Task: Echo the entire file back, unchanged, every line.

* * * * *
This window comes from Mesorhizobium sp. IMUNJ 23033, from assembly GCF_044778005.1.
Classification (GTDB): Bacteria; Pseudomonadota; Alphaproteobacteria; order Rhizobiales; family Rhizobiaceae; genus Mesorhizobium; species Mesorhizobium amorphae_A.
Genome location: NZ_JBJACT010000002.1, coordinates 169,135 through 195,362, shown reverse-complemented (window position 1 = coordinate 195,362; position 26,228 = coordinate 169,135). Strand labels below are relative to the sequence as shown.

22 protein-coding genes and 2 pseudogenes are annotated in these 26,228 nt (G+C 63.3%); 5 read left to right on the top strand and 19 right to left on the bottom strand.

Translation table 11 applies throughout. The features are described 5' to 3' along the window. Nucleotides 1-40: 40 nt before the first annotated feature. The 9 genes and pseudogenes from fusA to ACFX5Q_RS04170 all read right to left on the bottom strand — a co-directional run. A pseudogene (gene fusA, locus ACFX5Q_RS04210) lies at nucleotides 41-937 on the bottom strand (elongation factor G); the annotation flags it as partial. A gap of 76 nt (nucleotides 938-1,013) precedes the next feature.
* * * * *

This window comes from Mesorhizobium sp. IMUNJ 23033, from assembly GCF_044778005.1.
Classification (GTDB): Bacteria; Pseudomonadota; Alphaproteobacteria; order Rhizobiales; family Rhizobiaceae; genus Mesorhizobium; species Mesorhizobium amorphae_A.
Genome location: NZ_JBJACT010000002.1, coordinates 169,135 through 195,362, shown reverse-complemented (window position 1 = coordinate 195,362; position 26,228 = coordinate 169,135). Strand labels below are relative to the sequence as shown.

22 protein-coding genes and 2 pseudogenes are annotated in these 26,228 nt (G+C 63.3%); 5 read left to right on the top strand and 19 right to left on the bottom strand.

Translation table 11 applies throughout. The features are described 5' to 3' along the window. Nucleotides 1-40: 40 nt before the first annotated feature. The 9 genes and pseudogenes from fusA to ACFX5Q_RS04170 all read right to left on the bottom strand — a co-directional run. A pseudogene (gene fusA, locus ACFX5Q_RS04210) lies at nucleotides 41-937 on the bottom strand (elongation factor G); the annotation flags it as partial. A gap of 76 nt (nucleotides 938-1,013) precedes the next feature.